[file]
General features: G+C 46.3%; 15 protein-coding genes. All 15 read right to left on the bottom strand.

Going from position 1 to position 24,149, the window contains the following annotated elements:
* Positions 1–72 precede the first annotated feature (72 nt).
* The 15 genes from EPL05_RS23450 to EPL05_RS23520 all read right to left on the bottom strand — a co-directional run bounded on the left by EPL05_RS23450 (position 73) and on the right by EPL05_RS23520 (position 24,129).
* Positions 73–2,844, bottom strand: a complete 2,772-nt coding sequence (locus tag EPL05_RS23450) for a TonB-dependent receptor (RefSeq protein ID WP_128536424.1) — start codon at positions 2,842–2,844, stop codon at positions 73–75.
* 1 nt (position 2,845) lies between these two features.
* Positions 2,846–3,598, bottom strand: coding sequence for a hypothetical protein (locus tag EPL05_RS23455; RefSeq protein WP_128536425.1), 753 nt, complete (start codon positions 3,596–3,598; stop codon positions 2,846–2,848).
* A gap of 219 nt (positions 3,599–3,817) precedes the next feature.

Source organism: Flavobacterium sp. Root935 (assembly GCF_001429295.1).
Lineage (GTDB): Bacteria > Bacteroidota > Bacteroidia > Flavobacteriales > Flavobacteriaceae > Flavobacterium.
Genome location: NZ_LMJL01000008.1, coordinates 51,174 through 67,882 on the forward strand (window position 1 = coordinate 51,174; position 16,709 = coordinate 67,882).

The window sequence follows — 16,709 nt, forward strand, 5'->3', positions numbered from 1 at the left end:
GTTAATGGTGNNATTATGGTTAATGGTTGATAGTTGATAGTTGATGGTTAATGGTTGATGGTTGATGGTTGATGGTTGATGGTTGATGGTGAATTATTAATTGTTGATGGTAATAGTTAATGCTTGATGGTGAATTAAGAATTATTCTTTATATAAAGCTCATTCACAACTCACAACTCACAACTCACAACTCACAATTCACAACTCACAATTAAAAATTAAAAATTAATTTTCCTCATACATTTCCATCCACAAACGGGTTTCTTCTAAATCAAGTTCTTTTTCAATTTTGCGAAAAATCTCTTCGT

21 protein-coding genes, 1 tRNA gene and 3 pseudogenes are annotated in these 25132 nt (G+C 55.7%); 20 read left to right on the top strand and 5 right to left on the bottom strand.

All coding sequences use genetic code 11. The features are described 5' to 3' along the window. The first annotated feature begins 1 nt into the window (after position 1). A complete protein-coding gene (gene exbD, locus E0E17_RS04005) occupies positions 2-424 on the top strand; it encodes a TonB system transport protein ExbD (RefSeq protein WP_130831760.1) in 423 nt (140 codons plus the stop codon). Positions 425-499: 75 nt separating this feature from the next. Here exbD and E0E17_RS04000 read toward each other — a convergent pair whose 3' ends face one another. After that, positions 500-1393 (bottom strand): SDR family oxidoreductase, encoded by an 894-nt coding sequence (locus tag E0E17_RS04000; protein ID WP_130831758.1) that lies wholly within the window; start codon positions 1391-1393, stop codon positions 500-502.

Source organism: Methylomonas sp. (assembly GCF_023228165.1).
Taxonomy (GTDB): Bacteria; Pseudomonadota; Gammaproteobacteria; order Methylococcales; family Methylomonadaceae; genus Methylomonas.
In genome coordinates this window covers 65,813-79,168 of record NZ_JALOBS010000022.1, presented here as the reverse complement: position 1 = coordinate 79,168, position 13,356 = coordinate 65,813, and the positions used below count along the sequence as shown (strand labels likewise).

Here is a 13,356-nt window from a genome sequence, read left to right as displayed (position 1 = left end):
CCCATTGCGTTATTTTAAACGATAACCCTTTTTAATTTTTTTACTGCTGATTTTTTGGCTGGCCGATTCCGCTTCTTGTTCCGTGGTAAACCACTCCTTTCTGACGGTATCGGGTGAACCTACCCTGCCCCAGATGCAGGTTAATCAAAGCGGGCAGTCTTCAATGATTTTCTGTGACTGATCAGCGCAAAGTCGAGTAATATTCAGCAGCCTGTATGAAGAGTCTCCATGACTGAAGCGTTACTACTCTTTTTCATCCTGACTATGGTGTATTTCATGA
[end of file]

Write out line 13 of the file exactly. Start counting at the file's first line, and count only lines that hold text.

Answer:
GTTAATGGTGNNATTATGGTTAATGGTTGATAGTTGATAGTTGATGGTTAATGGTTGATGGTTGATGGTTGATGGTTGATGGTTGATGGTGAATTATTAATTGTTGATGGTAATAGTTAATGCTTGATGGTGAATTAAGAATTATTCTTTATATAAAGCTCATTCACAACTCACAACTCACAACTCACAACTCACAATTCACAACTCACAATTAAAAATTAAAAATTAATTTTCCTCATACATTTCCATCCACAAACGGGTTTCTTCTAAATCAAGTTCTTTTTCAATTTTGCGAAAAATCTCTTCGT